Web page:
I’m not sure off the top of my head the statistics concerning how many college students change majors throughout their undergraduate careers. I would bet it’s a pretty high number. Whatever the stats say I definitely fall into the numbers of those who have, for whatever reason, changed majors.
My path through UT Dallas did not start as a freshman. I started my college days at North Lake Community College in Irving, TX (a great institution by the way). As a CC student I did not feel the pressure that a student at a four-year university may have felt to pick a major. For a student such as me, who was planning to go on and get a bachelor’s degree, the name of the game is to just finish your core classes and move on to a university. I did however know that I wanted to get a degree in business management. The thought of specializing did not really occur to me at that point. So in the fall of 2004 I began at North Lake looking to get a field of study degree in general business to transfer to a four-year school.
My first “change of major” was not a true one. At the time I was working as a personal trainer at a fitness club in Bedford, TX. As you may be able to understand I got this crazy idea to start taking classes that I would need for a kinesiology. The long and the short of this great decision is that I got sidetracked and I started to take classes off of my plan, which set me back quite a bit. Once I got my head cleared and the path righted I took my first intro to accounting class in fall 2006. This was sort of a book mark moment for me, I knew that I could viably choose this path as a major, but life events would change this.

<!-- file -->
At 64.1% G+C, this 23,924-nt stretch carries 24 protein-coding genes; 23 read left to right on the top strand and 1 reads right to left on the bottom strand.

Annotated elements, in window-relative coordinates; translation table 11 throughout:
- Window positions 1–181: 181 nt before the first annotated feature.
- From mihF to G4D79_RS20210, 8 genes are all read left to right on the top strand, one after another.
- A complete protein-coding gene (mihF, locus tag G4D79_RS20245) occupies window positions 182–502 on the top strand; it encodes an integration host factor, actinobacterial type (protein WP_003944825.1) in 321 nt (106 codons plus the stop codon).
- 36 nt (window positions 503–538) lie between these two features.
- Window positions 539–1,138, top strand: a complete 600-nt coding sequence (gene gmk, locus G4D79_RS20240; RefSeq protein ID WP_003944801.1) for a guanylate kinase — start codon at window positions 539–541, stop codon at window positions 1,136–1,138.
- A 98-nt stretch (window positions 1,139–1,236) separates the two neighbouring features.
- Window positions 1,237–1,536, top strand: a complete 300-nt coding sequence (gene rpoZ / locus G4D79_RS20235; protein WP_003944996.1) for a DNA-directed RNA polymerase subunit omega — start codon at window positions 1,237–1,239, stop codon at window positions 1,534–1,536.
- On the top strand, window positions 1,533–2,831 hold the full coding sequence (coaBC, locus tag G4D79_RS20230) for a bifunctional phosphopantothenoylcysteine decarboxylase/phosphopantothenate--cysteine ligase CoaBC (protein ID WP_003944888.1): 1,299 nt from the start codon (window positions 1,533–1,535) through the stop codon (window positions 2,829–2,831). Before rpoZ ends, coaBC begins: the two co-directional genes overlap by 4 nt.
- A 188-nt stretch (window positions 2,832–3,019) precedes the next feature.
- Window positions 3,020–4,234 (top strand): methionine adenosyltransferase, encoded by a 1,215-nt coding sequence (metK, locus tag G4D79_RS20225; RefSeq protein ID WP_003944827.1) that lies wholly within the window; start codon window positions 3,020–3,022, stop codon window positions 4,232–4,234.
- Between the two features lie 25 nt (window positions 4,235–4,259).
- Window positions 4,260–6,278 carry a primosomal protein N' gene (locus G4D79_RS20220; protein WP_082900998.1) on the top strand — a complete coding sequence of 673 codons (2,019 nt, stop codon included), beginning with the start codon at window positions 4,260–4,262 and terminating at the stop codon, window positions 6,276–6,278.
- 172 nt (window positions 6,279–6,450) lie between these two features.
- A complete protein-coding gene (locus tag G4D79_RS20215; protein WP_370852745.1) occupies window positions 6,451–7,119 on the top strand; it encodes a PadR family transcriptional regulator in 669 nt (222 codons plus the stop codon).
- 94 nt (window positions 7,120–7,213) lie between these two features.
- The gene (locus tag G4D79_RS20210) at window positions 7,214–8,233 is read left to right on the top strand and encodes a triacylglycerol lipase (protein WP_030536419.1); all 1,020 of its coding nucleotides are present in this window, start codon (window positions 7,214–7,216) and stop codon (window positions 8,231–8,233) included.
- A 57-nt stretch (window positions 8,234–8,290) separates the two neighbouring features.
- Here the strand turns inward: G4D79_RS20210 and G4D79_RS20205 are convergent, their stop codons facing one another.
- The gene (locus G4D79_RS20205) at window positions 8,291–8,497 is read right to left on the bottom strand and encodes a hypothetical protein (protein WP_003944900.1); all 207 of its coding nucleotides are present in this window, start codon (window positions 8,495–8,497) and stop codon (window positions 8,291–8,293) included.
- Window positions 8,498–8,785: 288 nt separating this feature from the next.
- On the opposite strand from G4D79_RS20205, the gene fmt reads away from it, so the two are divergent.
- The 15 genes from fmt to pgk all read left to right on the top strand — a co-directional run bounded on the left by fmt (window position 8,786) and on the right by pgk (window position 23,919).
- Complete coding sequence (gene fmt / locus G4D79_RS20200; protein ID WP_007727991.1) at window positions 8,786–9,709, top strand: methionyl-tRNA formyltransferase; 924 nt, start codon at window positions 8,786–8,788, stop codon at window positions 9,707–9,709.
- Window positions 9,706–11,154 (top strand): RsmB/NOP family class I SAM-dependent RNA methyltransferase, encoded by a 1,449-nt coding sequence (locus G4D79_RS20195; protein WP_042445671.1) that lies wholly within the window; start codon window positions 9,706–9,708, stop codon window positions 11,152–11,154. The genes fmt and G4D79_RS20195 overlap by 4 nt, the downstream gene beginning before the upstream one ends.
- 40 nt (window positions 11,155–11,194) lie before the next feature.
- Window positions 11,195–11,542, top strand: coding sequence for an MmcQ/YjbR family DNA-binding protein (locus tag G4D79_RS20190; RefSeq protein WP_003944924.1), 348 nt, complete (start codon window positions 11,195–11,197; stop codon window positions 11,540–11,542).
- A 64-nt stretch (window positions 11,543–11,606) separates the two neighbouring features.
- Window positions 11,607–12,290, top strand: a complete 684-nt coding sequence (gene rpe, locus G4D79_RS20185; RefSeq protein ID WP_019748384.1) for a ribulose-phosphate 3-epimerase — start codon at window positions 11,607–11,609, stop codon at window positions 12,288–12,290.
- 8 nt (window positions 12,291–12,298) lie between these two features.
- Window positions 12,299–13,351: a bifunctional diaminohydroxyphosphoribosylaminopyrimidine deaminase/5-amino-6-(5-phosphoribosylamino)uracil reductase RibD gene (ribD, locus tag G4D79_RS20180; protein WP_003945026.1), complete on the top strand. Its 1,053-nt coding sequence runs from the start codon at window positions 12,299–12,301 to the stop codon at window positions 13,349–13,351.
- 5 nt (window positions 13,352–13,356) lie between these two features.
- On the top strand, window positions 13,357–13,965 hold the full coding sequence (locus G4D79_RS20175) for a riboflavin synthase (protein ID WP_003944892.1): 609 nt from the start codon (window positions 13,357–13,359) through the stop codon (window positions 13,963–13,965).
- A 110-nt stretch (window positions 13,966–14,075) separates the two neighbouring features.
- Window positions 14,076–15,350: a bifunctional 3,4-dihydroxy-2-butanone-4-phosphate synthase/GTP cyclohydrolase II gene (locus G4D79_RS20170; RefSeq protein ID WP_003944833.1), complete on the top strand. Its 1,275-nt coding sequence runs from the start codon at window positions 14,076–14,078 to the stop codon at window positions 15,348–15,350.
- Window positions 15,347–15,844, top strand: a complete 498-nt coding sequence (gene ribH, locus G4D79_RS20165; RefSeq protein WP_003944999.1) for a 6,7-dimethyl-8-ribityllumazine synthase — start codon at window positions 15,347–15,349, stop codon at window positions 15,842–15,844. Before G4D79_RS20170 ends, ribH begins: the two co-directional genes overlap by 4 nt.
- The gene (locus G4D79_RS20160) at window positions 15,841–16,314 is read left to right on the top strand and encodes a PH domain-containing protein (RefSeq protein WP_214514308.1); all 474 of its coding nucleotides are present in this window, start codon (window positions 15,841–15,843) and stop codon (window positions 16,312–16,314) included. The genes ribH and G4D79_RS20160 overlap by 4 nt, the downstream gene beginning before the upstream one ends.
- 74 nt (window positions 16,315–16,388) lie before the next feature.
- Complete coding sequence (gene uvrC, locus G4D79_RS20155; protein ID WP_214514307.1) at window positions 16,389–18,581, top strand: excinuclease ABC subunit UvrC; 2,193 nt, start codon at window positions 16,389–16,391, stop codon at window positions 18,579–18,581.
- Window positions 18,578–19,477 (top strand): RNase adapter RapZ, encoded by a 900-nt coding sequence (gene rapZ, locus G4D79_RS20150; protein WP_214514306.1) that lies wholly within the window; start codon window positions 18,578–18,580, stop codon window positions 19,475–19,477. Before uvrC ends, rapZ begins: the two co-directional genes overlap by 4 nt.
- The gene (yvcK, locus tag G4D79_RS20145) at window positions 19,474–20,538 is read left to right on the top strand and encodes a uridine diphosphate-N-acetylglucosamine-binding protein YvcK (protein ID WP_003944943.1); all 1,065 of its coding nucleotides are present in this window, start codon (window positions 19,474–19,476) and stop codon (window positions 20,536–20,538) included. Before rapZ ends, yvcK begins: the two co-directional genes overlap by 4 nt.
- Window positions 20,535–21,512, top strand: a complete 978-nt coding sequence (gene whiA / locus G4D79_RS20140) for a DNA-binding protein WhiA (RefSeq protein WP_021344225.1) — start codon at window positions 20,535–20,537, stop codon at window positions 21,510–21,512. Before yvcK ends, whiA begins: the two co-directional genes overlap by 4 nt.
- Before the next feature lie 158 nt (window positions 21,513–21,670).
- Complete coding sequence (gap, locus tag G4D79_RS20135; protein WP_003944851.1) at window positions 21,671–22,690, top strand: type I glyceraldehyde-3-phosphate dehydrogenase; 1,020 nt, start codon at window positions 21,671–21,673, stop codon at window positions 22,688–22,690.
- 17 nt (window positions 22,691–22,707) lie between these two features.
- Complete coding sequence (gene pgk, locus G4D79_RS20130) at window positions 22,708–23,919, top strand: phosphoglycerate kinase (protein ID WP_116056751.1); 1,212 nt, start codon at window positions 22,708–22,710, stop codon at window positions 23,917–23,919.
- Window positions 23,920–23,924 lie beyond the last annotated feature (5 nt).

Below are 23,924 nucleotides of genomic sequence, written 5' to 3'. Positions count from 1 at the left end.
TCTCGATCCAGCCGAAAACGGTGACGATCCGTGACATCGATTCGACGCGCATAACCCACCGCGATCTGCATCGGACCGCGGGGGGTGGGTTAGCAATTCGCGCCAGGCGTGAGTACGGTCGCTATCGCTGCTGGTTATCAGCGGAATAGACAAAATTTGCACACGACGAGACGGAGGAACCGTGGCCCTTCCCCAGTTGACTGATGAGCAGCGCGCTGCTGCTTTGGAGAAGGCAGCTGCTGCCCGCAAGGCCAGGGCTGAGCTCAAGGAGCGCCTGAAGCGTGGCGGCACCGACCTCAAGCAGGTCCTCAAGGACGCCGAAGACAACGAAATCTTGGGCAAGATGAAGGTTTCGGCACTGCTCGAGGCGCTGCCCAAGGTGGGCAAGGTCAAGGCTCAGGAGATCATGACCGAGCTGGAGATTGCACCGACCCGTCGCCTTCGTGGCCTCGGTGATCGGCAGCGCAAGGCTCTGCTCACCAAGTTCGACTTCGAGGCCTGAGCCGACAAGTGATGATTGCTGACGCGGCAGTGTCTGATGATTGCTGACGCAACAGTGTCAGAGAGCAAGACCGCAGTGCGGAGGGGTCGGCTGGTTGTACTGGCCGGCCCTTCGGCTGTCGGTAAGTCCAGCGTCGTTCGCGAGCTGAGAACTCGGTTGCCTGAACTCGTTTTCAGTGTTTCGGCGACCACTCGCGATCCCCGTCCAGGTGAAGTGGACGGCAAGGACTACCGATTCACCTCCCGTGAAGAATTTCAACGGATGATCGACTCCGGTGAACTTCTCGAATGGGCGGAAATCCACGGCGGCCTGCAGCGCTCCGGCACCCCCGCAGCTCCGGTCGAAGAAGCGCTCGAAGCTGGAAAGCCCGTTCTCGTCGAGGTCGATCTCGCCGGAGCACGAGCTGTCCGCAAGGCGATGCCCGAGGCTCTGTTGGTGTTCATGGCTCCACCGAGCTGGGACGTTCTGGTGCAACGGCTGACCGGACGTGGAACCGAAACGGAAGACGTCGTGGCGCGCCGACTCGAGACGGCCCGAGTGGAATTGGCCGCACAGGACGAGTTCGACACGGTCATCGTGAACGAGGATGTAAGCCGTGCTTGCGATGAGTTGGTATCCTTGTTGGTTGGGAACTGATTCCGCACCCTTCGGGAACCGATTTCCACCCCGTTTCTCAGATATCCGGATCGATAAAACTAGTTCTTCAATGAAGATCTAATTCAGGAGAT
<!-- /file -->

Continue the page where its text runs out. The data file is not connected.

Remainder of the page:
After taking my first two accounting courses at community college, I had to take a year off from my studies (Semper Fidelis). This all ended up with me finally transferring to UT Dallas in the fall of 2009. When I first got accepted to UTD I picked an operations management major. However, within a few months of this (in the interim period before the semester started) I realized that accounting would be a better fit for me. My uncle, an accounting graduate, had told me way back when I was learning that A = L + OE that if I understand debits and credits I may want to major in the subject. Well, that is kind of precisely what happened (my wife takes credit for my change of major, and she did help push me in that direction).
I suppose that all of the above paragraphs are my long-winded way of saying that life events and various factors all contribute to why students change their minds about what to study. I think that this is an issue that ultimately will take care of itself for most people. I’m glad I stuck with business, and even as my life is on pause for CPA studying ( I’m not asking for sympathy), I am pretty satisfied that the last seven years and flavor of the week classes have led me to this point. If you happen to be a student reading this post, it’s probably because events have rightly led you to this point, too.